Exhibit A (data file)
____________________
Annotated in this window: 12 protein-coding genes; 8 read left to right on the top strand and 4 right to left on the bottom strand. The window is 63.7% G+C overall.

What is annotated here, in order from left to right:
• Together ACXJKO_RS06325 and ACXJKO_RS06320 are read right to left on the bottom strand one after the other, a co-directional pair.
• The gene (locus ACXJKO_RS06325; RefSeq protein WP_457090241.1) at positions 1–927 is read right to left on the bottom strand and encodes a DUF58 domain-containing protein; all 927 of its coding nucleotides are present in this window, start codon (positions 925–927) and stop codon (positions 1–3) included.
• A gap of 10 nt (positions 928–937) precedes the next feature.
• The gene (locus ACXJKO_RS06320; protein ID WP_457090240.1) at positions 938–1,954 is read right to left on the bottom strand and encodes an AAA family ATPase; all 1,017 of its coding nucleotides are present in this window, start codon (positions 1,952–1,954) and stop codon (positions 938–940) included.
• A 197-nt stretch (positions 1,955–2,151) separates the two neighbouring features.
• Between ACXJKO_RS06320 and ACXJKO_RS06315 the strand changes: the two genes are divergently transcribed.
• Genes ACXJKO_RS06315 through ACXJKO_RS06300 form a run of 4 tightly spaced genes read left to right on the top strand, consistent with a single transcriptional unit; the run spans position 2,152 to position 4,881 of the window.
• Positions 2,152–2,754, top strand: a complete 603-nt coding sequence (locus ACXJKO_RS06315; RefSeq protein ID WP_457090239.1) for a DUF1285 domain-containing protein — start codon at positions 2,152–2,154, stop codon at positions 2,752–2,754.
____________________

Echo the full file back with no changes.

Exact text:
Annotated in this window: 12 protein-coding genes; 8 read left to right on the top strand and 4 right to left on the bottom strand. The window is 63.7% G+C overall.

What is annotated here, in order from left to right:
• Together ACXJKO_RS06325 and ACXJKO_RS06320 are read right to left on the bottom strand one after the other, a co-directional pair.
• The gene (locus ACXJKO_RS06325; RefSeq protein WP_457090241.1) at positions 1–927 is read right to left on the bottom strand and encodes a DUF58 domain-containing protein; all 927 of its coding nucleotides are present in this window, start codon (positions 925–927) and stop codon (positions 1–3) included.
• A gap of 10 nt (positions 928–937) precedes the next feature.
• The gene (locus ACXJKO_RS06320; protein ID WP_457090240.1) at positions 938–1,954 is read right to left on the bottom strand and encodes an AAA family ATPase; all 1,017 of its coding nucleotides are present in this window, start codon (positions 1,952–1,954) and stop codon (positions 938–940) included.
• A 197-nt stretch (positions 1,955–2,151) separates the two neighbouring features.
• Between ACXJKO_RS06320 and ACXJKO_RS06315 the strand changes: the two genes are divergently transcribed.
• Genes ACXJKO_RS06315 through ACXJKO_RS06300 form a run of 4 tightly spaced genes read left to right on the top strand, consistent with a single transcriptional unit; the run spans position 2,152 to position 4,881 of the window.
• Positions 2,152–2,754, top strand: a complete 603-nt coding sequence (locus ACXJKO_RS06315; RefSeq protein ID WP_457090239.1) for a DUF1285 domain-containing protein — start codon at positions 2,152–2,154, stop codon at positions 2,752–2,754.